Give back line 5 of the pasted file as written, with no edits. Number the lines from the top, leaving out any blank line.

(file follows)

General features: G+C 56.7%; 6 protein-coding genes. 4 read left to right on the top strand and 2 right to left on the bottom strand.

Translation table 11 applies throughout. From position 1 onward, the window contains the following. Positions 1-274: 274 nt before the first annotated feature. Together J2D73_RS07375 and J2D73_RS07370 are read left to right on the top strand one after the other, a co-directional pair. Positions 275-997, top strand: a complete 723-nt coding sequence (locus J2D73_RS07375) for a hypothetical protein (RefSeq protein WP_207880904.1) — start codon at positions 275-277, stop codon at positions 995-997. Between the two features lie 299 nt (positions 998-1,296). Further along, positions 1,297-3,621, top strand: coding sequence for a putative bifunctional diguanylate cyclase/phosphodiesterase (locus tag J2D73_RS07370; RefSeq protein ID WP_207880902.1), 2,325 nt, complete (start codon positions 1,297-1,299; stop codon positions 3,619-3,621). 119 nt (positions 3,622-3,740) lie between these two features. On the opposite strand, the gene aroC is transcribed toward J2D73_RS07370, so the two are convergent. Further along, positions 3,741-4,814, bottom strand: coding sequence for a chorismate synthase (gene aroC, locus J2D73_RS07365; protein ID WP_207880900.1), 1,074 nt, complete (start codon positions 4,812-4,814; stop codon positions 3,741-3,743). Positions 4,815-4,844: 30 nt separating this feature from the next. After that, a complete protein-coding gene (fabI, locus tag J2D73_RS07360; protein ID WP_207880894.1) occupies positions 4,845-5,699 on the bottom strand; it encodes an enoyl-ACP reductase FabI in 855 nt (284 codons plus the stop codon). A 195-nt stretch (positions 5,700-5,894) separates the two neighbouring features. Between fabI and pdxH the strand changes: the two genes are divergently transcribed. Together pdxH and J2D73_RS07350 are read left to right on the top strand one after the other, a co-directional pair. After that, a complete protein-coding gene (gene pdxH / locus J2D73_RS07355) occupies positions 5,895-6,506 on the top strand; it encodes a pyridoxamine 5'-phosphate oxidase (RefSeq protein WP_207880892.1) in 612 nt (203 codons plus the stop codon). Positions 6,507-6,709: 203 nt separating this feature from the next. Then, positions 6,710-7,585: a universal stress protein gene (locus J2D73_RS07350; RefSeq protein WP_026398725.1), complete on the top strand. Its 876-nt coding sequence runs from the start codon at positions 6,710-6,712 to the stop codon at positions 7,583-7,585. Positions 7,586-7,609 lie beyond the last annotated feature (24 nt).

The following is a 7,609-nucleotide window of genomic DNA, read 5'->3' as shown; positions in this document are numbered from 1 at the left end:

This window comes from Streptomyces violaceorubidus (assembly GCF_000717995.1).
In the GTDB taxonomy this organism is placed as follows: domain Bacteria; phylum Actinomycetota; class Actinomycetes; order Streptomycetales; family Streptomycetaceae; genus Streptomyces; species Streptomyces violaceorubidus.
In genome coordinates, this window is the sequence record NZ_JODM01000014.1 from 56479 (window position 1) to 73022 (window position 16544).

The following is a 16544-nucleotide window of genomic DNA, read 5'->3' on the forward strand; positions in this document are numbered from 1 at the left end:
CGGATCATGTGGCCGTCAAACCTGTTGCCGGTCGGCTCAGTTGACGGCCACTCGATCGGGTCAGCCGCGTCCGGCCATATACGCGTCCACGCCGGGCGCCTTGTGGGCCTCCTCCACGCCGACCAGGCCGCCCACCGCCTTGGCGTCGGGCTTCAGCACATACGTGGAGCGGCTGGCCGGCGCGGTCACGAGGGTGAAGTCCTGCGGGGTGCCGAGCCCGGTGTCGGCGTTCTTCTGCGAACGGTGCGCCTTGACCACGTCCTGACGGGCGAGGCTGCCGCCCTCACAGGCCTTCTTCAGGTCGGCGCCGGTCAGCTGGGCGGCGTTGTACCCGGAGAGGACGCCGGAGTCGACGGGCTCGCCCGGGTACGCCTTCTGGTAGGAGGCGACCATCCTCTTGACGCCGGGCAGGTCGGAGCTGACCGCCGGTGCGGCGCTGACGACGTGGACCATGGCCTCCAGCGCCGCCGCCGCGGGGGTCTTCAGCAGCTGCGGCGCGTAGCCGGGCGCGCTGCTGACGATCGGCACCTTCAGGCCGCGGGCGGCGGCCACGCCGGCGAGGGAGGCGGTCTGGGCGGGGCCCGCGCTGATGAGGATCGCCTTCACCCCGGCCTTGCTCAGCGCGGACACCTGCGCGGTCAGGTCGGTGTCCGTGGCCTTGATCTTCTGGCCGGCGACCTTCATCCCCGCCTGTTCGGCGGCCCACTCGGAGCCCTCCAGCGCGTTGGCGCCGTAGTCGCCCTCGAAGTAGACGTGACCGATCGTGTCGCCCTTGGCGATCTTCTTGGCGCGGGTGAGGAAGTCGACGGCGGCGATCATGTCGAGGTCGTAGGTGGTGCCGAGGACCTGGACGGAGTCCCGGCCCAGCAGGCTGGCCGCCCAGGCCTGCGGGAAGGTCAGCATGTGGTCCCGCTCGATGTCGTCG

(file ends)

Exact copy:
In the GTDB taxonomy this organism is placed as follows: domain Bacteria; phylum Actinomycetota; class Actinomycetes; order Streptomycetales; family Streptomycetaceae; genus Streptomyces; species Streptomyces violaceorubidus.